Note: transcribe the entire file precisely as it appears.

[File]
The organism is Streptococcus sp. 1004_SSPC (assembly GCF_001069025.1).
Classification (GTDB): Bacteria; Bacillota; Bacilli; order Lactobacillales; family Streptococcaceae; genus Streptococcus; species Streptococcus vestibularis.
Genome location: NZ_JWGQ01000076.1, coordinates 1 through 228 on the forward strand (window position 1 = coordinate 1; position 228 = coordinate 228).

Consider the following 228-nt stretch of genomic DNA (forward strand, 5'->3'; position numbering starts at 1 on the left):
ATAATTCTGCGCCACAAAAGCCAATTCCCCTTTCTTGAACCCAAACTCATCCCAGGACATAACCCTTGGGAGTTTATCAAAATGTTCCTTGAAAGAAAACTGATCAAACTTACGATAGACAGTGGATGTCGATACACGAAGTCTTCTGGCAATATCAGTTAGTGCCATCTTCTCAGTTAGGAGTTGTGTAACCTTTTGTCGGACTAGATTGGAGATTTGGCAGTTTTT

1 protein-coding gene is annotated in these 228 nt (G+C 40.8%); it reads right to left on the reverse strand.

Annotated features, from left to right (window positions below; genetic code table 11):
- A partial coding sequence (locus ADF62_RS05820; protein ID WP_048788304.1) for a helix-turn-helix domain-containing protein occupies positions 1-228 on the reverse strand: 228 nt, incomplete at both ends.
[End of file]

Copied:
The organism is Streptococcus sp. 1004_SSPC (assembly GCF_001069025.1).
Classification (GTDB): Bacteria; Bacillota; Bacilli; order Lactobacillales; family Streptococcaceae; genus Streptococcus; species Streptococcus vestibularis.
Genome location: NZ_JWGQ01000076.1, coordinates 1 through 228 on the forward strand (window position 1 = coordinate 1; position 228 = coordinate 228).

Consider the following 228-nt stretch of genomic DNA (forward strand, 5'->3'; position numbering starts at 1 on the left):
ATAATTCTGCGCCACAAAAGCCAATTCCCCTTTCTTGAACCCAAACTCATCCCAGGACATAACCCTTGGGAGTTTATCAAAATGTTCCTTGAAAGAAAACTGATCAAACTTACGATAGACAGTGGATGTCGATACACGAAGTCTTCTGGCAATATCAGTTAGTGCCATCTTCTCAGTTAGGAGTTGTGTAACCTTTTGTCGGACTAGATTGGAGATTTGGCAGTTTTT

1 protein-coding gene is annotated in these 228 nt (G+C 40.8%); it reads right to left on the reverse strand.

Annotated features, from left to right (window positions below; genetic code table 11):
- A partial coding sequence (locus ADF62_RS05820; protein ID WP_048788304.1) for a helix-turn-helix domain-containing protein occupies positions 1-228 on the reverse strand: 228 nt, incomplete at both ends.